Saturday, October 5, 2019

When to contact your member of Congress

There's a saying among Members of Congress:
Vote your conscience first
your constituency second,
and your party third.
If a Member of Congress believes something is a moral imperative, even differing from those who elected them or supported them, then they should do what they fully convinced is right.

Sometimes local issues have national implications, and even though the party may be going a different way on something, the Member should first vote in accordance with their home interest.

Sometimes issues are neither matters of conscience nor of particular interest to their home constituency, but their party may take a strong stand on something. Then they typically vote with their party as they are assuredly reminded to do.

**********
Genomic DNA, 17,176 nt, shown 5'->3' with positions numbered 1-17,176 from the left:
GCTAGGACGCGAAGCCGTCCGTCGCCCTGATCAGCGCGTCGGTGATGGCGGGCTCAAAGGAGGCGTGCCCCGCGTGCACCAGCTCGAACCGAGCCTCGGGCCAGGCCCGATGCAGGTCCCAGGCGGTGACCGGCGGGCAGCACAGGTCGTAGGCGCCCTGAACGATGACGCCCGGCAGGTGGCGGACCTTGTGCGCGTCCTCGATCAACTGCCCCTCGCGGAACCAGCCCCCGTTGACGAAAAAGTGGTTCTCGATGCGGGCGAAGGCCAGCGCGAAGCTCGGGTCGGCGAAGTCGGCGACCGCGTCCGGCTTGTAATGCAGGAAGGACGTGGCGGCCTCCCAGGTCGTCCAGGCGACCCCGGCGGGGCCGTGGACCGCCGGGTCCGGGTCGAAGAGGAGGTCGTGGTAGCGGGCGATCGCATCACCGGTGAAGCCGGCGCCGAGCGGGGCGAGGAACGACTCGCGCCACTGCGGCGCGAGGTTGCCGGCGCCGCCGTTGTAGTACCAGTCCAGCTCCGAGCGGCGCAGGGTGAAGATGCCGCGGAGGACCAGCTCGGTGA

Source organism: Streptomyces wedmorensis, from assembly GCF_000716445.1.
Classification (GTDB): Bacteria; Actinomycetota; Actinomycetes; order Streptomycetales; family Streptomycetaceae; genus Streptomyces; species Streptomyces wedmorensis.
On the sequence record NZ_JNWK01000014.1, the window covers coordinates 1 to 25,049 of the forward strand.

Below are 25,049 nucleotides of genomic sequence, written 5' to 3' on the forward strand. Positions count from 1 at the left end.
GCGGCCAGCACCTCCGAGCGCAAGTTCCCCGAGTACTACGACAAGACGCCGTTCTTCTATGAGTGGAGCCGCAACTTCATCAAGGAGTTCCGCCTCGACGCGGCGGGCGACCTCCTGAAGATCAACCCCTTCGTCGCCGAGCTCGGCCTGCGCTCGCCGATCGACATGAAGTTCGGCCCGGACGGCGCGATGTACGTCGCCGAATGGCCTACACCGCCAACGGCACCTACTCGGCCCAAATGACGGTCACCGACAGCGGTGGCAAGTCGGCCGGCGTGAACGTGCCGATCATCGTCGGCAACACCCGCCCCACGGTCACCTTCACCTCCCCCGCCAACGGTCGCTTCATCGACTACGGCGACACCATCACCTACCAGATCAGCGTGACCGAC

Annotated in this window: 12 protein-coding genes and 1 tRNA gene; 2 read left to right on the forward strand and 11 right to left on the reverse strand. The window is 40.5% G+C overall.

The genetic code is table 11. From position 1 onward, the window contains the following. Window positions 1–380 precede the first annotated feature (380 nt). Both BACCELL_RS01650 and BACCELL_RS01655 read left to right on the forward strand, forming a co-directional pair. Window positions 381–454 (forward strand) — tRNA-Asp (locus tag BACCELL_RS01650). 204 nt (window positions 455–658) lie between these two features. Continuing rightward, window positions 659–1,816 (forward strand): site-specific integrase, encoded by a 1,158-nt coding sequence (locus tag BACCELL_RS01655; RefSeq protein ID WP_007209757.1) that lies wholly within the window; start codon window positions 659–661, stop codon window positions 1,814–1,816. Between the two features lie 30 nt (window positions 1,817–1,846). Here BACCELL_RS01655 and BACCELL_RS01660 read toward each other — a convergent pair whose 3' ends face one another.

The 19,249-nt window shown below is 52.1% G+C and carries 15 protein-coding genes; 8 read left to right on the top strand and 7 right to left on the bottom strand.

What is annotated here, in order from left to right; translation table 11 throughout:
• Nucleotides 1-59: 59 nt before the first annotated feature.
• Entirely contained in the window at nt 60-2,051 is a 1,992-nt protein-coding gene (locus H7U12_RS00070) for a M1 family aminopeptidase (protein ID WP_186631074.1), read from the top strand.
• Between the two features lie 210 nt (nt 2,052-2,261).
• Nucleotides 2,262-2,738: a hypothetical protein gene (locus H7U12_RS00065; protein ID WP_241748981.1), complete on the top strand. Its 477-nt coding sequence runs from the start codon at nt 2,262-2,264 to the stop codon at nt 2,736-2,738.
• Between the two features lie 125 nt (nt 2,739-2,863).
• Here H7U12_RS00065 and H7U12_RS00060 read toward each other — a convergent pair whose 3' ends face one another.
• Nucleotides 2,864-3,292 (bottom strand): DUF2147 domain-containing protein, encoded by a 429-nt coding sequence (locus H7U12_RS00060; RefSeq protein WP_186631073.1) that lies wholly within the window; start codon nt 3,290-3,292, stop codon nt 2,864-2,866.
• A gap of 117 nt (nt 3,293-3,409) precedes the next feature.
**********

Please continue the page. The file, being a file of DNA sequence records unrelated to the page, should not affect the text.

There are times—not often—when even the party does not whip a vote. They may refer back to conscience or however a Member best sees fit to vote on something.

When a Member of Congress is voting according to priority 2, their constituency, that's when contacting Members of Congress will have made the most difference.

Some people say it's not worth contacting Members of Congress because they get so much contact as it is, and it rarely makes it above the staff level. There is some truth to this as this often happens.

However, one does not know where a particular issue really lands on this spectrum of voting reasons with a Member of Congress. Even if publicly they may be towing the party line, they may still check in with their constituent services staff to see where their voting base is on a particular issue.

If you have strong opinions about a particular issue, let them know. Contact may also shift how they prioritize their vote.

There's an old saying, “If you want to make them see the light, make them feel the heat.”

U.S. House of Representatives
202-225-3121
Contact your Representative

U.S. Senate
202-224-3121
Contact your Senator

No comments:

Blog Archive